WORKERS should get more bank holidays, that’s the view of trade unions representing workers across the UK.

Bank holidays are national public holidays in the UK that are set down in law. The term bank holidays originates from the fact that banks (along with government offices and most businesses) shut down on these days. It is worth noting that until 1834, the Bank of England observed around thirty-three saints' days and religious festivals as staff holidays. In 1834 this was drastically reduced to just four: Good Friday, 1st May, 1st November, and Christmas Day. Over the next century or so, the number of bank holidays remained fairly steady with few changes.

During the 1970s, trade unions successfully fought for workers to have more bank holidays. By then England and Wales had just six public holidays, Scotland had five and Northern Ireland had eight. A huge TUC campaign secured a better deal for UK workers from the government, the result was two new bank holidays across the UK with an extra day in Scotland.

Despite the union successes of the 1970s, workers in the UK continue to have fewer public holidays than their counterparts most other countries within the European Union or the G20 (the twenty countries with the world’s largest economies). There are already inconsistencies across the UK. Currently workers in England, Scotland and Wales have just eight public holidays per year, whilst workers in Scotland have nine and workers in Northern Ireland have ten.

Examples of the numbers of public holidays elsewhere in Europe include: Croatia, 13; Czech Republic, 13; France, 11; Germany 9; Poland 13; Portugal, 13; Spain, 10; Ukraine, 13.

It’s worth noting that some countries (notably Germany and Spain) have several regional public holidays on top of nationally agreed bank holidays.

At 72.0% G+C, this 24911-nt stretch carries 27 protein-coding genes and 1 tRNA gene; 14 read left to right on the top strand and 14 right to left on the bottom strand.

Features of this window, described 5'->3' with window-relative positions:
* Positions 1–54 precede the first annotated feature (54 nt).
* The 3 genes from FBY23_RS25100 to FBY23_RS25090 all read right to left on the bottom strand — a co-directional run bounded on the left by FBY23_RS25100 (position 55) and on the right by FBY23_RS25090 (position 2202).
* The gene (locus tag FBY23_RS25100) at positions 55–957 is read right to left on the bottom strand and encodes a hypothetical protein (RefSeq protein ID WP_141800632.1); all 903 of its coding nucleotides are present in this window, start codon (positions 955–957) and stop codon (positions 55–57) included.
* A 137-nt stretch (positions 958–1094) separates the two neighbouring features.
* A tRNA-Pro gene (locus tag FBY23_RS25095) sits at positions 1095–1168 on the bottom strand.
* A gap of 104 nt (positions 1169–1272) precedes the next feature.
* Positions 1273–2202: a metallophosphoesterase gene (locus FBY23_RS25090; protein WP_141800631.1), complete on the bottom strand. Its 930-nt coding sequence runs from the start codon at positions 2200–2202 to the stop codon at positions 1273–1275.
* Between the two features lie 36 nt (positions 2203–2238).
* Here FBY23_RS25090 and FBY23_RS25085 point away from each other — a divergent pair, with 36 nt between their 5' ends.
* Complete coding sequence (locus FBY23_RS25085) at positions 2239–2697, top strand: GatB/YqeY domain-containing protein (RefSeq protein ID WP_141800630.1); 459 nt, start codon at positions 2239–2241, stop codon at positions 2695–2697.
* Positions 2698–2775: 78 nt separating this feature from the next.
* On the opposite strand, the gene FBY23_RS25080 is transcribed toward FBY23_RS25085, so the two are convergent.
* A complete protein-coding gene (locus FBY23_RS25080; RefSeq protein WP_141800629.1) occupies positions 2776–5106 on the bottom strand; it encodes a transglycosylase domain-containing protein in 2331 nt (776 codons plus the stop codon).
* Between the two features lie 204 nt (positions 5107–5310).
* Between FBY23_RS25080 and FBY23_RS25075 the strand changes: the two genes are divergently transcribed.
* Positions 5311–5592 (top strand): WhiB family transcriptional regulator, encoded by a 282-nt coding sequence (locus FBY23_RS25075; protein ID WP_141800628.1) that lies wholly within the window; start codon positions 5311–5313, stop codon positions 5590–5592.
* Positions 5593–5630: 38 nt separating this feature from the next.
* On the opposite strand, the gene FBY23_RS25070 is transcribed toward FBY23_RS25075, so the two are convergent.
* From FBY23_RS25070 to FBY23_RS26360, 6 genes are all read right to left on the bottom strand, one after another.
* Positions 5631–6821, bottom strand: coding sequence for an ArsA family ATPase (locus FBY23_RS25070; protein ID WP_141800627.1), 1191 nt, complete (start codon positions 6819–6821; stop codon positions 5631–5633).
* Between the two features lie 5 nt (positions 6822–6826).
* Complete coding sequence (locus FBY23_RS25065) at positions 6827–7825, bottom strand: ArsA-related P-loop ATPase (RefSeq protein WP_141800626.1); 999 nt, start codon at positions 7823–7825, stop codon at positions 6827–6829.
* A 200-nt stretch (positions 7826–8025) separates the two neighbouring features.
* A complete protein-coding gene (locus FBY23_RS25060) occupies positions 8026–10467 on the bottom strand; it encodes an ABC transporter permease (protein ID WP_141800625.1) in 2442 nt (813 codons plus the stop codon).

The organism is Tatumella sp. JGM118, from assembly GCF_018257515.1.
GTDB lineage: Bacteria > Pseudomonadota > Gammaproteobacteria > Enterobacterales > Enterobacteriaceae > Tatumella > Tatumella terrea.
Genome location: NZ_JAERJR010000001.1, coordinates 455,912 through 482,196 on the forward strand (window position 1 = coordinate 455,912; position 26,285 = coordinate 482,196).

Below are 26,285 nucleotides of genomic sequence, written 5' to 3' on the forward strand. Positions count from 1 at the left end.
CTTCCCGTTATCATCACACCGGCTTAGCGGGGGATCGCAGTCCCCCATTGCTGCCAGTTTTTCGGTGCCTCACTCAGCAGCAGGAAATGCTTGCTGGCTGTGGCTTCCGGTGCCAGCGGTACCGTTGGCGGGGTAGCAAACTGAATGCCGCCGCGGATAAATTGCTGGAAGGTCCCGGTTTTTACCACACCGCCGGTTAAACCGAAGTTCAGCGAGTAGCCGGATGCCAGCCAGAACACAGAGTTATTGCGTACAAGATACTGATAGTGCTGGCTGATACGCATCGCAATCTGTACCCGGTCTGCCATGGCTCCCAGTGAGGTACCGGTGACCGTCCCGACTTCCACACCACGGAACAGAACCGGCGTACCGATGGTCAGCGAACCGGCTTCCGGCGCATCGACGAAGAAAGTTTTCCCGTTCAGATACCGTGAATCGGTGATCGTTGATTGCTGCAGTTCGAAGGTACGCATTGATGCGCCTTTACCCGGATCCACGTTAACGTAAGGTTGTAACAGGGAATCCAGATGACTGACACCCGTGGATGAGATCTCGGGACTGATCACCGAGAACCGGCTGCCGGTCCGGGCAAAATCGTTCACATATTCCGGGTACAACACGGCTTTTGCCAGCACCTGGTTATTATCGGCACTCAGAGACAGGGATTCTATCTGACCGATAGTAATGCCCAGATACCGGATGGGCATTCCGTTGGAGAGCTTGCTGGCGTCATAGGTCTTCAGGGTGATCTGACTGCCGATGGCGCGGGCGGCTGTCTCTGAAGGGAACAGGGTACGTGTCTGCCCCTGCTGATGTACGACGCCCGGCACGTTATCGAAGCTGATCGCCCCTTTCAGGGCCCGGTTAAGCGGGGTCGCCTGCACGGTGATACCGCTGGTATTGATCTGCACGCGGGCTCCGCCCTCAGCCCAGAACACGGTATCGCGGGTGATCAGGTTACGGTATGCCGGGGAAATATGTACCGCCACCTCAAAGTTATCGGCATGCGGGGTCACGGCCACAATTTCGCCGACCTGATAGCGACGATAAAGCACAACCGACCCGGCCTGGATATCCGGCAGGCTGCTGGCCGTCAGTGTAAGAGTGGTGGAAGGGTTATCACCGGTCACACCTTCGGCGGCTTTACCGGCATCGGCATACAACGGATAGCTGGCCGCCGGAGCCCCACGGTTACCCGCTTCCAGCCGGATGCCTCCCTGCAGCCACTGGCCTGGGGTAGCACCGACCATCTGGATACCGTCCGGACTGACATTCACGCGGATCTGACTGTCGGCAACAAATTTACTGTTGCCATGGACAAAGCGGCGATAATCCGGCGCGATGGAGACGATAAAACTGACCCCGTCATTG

In 2017 Labour leader, Jeremy Corbyn gave his full support to calls for more bank holidays. He announced that a future Labour government will create four more paid bank holidays each year to mark the patron saints of England, Wales, Scotland and Ireland. He argued that this would be a positive way of celebrating the UK’s history and traditions in a positive and inclusive way. The Labour proposal would urge the four nations work together to ensure that everyone in the UK has the same days off: St David’s Day, patron saint of Wales – 1 March; St Patrick’s Day, patron saint of Ireland – 17 March; St George’s Day, patron saint of England – 23 April; St Andrew’s Day, patron saint of Scotland – 30 November.

Earlier this year Frances O’Grady, TUC General Secretary, suggested that the UK should follow the example of France with an extra bank holiday in May in 2020 to commemorate the 75th anniversary of V.E. day which marks victory in Europe and the defeat of fascism in World War Two. The Trades Union Congress regularly publishes information on workers’ rights, for more details go to:

Martin Challender

Communications Officer